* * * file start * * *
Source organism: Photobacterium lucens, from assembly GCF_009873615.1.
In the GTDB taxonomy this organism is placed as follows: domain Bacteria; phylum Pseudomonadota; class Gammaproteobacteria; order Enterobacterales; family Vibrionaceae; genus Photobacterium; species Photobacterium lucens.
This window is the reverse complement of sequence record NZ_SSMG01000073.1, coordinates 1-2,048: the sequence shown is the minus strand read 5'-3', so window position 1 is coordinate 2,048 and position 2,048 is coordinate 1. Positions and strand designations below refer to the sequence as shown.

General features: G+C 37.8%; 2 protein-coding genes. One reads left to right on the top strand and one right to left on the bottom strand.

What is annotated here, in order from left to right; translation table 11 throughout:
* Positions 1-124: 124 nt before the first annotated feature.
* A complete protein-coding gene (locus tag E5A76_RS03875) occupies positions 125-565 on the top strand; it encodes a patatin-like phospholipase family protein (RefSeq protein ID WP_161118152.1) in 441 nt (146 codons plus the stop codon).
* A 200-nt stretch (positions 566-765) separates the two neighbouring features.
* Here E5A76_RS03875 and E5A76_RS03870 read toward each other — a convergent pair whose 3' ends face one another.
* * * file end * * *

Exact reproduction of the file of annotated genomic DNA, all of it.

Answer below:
Source organism: Photobacterium lucens, from assembly GCF_009873615.1.
In the GTDB taxonomy this organism is placed as follows: domain Bacteria; phylum Pseudomonadota; class Gammaproteobacteria; order Enterobacterales; family Vibrionaceae; genus Photobacterium; species Photobacterium lucens.
This window is the reverse complement of sequence record NZ_SSMG01000073.1, coordinates 1-2,048: the sequence shown is the minus strand read 5'-3', so window position 1 is coordinate 2,048 and position 2,048 is coordinate 1. Positions and strand designations below refer to the sequence as shown.

General features: G+C 37.8%; 2 protein-coding genes. One reads left to right on the top strand and one right to left on the bottom strand.

What is annotated here, in order from left to right; translation table 11 throughout:
* Positions 1-124: 124 nt before the first annotated feature.
* A complete protein-coding gene (locus tag E5A76_RS03875) occupies positions 125-565 on the top strand; it encodes a patatin-like phospholipase family protein (RefSeq protein ID WP_161118152.1) in 441 nt (146 codons plus the stop codon).
* A 200-nt stretch (positions 566-765) separates the two neighbouring features.
* Here E5A76_RS03875 and E5A76_RS03870 read toward each other — a convergent pair whose 3' ends face one another.